Austerity 'to aid growth'
GUANGDONG has built up a stronger foundation this year for sustained high-speed growth in the decade thanks to macro-economic control measures, economic officials claim.
The economic adjustments have ''to some extent'' eliminated the underlying dangers in the province's economy this year, the officials were quoted as saying in a China News Service report.
They referred to problems such as a chaotic fiscal order, an overheated real estate market and inflation.
''According to relevant figures here, economic officials were not unhappy with the macro-control measures. Quite the contrary, as an official said 'the economy of Guangdong in the second half of this year would be in a mess if there were no macro-controlmeasures','' the report said.
It has been widely reported that Guangdong, China's economic powerhouse, has expressed strong opposition to the continuation of the austerity programme, which began with a 16-point decree by Executive Vice-Premier Zhu Rongji in July.
Economic cadres in the province said the austerity measures had helped curb inflation without blocking the momentum of economic growth.
The report said that Guangdong's total Gross Domestic Product would increase by about 20 per cent this year. Last year's total was 220 billion yuan (about HK$286 billion).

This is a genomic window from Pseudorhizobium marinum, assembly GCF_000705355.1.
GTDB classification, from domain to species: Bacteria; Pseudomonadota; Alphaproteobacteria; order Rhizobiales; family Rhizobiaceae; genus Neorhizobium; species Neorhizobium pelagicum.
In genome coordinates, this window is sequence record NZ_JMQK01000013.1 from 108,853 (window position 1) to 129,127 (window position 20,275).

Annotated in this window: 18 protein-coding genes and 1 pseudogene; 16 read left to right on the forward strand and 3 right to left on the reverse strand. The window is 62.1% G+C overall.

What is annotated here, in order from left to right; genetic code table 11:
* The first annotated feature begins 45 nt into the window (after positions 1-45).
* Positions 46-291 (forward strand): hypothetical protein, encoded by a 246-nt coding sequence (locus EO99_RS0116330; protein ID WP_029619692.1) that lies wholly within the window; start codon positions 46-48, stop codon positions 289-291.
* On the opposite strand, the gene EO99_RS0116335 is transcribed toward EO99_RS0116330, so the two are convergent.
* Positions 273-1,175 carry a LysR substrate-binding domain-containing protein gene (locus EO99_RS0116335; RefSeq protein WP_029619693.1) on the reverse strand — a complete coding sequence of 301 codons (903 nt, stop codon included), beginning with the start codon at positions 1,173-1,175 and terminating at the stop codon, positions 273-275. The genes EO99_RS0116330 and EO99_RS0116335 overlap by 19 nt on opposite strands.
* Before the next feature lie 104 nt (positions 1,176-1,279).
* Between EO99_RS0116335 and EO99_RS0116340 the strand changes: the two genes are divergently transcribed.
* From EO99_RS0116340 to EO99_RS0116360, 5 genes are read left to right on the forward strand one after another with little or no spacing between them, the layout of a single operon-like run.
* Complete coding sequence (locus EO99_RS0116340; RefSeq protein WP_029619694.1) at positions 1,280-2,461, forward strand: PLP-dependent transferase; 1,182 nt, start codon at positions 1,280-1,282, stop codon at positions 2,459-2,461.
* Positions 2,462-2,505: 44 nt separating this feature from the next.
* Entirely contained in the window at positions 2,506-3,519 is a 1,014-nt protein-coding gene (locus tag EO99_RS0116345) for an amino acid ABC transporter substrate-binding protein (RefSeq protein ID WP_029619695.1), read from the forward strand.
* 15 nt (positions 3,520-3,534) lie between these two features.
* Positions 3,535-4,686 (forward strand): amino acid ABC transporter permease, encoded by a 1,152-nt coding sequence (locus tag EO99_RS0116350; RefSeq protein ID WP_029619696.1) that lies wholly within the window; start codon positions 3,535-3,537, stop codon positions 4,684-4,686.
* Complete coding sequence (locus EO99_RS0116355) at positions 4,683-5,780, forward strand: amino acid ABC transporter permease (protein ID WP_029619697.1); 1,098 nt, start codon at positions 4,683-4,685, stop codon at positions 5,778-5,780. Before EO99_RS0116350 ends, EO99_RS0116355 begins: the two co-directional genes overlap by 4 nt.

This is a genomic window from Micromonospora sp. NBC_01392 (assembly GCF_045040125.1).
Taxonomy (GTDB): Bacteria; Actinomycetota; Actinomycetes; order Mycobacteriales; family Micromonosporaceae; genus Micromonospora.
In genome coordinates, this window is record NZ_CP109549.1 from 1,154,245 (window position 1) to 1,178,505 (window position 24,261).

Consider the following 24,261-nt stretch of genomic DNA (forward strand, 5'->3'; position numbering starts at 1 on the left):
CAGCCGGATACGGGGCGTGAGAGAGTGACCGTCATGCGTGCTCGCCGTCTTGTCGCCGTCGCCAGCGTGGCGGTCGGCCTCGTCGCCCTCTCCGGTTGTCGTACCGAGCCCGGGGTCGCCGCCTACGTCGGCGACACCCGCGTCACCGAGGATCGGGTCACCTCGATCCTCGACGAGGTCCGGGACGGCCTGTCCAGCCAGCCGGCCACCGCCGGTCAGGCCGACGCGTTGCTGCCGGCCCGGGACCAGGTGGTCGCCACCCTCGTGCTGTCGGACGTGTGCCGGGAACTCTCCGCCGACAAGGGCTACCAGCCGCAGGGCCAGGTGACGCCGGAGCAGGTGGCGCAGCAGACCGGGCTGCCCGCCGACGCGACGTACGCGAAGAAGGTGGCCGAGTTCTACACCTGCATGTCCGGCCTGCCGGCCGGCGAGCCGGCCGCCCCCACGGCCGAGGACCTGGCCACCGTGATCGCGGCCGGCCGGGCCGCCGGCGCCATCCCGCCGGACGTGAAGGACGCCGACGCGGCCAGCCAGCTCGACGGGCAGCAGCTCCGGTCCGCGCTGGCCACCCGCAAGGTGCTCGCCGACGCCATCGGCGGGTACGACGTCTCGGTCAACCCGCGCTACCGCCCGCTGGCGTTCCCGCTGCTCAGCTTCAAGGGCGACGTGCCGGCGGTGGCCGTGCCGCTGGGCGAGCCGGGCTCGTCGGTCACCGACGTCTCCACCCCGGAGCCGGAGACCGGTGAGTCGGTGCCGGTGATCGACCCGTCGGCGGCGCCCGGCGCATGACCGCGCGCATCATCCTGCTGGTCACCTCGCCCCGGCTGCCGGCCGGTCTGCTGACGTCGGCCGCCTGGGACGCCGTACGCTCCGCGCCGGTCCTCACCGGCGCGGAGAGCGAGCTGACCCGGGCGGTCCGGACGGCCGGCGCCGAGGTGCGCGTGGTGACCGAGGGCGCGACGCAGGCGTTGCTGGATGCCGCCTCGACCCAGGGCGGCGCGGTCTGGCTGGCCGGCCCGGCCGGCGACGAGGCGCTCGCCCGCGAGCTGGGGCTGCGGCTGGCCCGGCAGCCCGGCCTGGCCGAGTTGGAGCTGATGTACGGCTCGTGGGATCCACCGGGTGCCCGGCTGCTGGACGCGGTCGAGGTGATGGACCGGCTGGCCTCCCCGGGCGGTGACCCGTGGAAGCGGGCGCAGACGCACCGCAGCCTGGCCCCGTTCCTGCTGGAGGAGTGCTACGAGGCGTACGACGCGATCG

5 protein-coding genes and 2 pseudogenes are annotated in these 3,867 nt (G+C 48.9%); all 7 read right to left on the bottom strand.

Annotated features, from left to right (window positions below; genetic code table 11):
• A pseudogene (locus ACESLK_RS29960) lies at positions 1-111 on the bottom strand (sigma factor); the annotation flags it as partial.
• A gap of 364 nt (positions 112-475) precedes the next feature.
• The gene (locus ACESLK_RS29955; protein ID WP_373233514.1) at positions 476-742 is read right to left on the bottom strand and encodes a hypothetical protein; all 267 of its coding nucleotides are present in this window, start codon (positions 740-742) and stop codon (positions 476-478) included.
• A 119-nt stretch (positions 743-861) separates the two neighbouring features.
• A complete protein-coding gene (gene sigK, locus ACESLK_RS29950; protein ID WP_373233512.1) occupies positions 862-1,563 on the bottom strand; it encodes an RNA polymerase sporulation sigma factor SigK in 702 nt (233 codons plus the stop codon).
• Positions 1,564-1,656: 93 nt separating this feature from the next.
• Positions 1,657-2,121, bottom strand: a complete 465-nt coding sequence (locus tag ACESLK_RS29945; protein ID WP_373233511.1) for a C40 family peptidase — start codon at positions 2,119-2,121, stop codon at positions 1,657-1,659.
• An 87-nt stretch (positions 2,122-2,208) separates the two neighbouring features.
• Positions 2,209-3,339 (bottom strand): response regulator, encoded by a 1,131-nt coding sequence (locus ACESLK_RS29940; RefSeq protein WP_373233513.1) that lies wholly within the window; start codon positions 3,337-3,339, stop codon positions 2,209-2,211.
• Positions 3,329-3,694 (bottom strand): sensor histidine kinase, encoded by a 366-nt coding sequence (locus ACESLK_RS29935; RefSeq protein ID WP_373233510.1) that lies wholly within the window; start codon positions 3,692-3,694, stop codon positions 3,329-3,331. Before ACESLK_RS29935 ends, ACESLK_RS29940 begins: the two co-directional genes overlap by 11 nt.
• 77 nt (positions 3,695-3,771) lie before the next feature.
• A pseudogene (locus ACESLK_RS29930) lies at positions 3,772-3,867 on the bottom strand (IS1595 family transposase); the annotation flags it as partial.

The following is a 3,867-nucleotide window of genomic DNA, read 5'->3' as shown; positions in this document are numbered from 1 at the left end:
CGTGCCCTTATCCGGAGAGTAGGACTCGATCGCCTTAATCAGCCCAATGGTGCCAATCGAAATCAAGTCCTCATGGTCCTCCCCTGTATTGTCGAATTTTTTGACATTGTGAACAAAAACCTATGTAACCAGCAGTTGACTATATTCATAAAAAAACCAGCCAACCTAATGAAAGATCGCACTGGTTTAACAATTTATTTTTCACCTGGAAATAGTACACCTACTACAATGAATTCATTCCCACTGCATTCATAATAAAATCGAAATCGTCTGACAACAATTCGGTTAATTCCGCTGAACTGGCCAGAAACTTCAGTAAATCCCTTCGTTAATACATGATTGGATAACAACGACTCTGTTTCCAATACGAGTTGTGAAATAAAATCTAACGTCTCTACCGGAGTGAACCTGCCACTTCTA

Industrial output is expected to rise by about 30 per cent.
More importantly, officials predicted that the total revenue of the province would soar by 30 to 40 per cent from last year's total of 22 billion yuan.
Economic cadres said it was a ''positive trend'' that the growth in the province's revenue was higher than general economic growth, which was estimated at about 20 per cent.
Officials said such a trend had been rare in the past few years and what they had been hoping for.
They were optimistic that economic prospects would remain sound, adding that the economy should encounter no major obstacles to double-digit growth in the future.
The officials argued that unlike the economic retrenchment in 1988, the current austerity measures were carefully tailored to meet market demand.
''It [the macro-control programme] has enabled the economic adjustment to break away from the previous cycle of stop-go,'' they said.
Economists said the huge accumulative investment of the province in the past few years had provided strong support for sustained growth in spite of the negative impact incurred by a slower pace of growth under the austerity programme.
Another significant factor, they said, was that the total output of the non-state sector had already surpassed that of the state sector.
Strongly based on the market demand, the non-state economy had been able to survive relatively unharmed under the austerity programme, the report said.